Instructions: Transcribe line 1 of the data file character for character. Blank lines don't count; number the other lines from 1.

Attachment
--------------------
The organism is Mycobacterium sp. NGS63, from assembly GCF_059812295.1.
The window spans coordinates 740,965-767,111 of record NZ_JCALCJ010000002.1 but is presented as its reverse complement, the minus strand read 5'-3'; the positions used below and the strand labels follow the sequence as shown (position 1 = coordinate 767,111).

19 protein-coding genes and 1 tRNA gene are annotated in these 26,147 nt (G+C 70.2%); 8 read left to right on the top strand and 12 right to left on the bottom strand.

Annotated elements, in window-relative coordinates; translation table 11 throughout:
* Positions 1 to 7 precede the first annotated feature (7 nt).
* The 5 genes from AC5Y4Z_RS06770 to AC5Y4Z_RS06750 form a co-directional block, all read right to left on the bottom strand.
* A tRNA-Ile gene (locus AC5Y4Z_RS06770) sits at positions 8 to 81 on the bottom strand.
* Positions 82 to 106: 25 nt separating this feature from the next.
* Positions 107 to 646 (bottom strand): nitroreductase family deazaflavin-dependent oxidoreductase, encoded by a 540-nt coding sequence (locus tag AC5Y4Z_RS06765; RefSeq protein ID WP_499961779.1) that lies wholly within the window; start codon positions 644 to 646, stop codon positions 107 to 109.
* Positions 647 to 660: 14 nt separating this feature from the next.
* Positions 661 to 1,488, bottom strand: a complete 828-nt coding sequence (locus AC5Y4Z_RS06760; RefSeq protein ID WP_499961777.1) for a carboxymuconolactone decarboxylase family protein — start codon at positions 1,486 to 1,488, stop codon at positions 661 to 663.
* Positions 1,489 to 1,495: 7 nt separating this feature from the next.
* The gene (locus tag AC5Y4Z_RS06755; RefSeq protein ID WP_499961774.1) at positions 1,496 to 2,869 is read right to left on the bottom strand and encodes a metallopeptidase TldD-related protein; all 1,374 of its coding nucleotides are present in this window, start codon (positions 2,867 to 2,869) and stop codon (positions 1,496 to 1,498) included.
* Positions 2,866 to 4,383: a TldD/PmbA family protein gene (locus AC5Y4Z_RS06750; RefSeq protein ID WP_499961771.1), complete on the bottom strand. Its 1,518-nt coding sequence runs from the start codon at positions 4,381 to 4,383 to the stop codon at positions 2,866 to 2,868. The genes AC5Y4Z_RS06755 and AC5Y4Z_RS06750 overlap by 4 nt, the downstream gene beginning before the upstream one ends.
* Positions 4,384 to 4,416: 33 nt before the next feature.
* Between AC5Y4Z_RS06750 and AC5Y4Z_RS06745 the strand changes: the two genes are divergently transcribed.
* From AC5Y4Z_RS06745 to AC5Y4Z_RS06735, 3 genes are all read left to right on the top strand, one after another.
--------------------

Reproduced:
The organism is Mycobacterium sp. NGS63, from assembly GCF_059812295.1.